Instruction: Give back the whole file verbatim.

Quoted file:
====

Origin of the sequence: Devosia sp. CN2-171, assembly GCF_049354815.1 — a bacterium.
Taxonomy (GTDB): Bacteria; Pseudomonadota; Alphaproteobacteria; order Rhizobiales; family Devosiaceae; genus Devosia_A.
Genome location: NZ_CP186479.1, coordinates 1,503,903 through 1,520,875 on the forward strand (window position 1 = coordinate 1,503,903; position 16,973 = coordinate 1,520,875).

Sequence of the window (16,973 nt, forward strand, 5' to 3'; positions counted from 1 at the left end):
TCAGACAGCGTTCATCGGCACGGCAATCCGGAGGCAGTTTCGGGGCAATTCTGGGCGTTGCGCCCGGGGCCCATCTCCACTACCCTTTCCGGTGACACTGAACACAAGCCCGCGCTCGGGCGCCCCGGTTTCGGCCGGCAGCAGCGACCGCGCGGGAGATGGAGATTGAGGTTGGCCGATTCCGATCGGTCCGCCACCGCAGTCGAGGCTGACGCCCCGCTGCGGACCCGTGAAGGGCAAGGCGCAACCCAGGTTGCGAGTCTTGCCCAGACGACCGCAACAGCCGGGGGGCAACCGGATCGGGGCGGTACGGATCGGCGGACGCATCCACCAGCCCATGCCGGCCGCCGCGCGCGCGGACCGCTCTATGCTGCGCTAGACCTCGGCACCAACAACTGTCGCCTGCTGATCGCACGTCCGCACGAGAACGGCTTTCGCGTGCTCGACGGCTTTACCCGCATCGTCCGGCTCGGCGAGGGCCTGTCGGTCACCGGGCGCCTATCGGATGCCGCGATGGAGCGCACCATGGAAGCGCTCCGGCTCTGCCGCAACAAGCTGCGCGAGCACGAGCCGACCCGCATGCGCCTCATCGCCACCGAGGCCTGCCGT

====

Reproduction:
Origin of the sequence: Devosia sp. CN2-171, assembly GCF_049354815.1 — a bacterium.
Taxonomy (GTDB): Bacteria; Pseudomonadota; Alphaproteobacteria; order Rhizobiales; family Devosiaceae; genus Devosia_A.
Genome location: NZ_CP186479.1, coordinates 1,503,903 through 1,520,875 on the forward strand (window position 1 = coordinate 1,503,903; position 16,973 = coordinate 1,520,875).

Sequence of the window (16,973 nt, forward strand, 5' to 3'; positions counted from 1 at the left end):
TCAGACAGCGTTCATCGGCACGGCAATCCGGAGGCAGTTTCGGGGCAATTCTGGGCGTTGCGCCCGGGGCCCATCTCCACTACCCTTTCCGGTGACACTGAACACAAGCCCGCGCTCGGGCGCCCCGGTTTCGGCCGGCAGCAGCGACCGCGCGGGAGATGGAGATTGAGGTTGGCCGATTCCGATCGGTCCGCCACCGCAGTCGAGGCTGACGCCCCGCTGCGGACCCGTGAAGGGCAAGGCGCAACCCAGGTTGCGAGTCTTGCCCAGACGACCGCAACAGCCGGGGGGCAACCGGATCGGGGCGGTACGGATCGGCGGACGCATCCACCAGCCCATGCCGGCCGCCGCGCGCGCGGACCGCTCTATGCTGCGCTAGACCTCGGCACCAACAACTGTCGCCTGCTGATCGCACGTCCGCACGAGAACGGCTTTCGCGTGCTCGACGGCTTTACCCGCATCGTCCGGCTCGGCGAGGGCCTGTCGGTCACCGGGCGCCTATCGGATGCCGCGATGGAGCGCACCATGGAAGCGCTCCGGCTCTGCCGCAACAAGCTGCGCGAGCACGAGCCGACCCGCATGCGCCTCATCGCCACCGAGGCCTGCCGT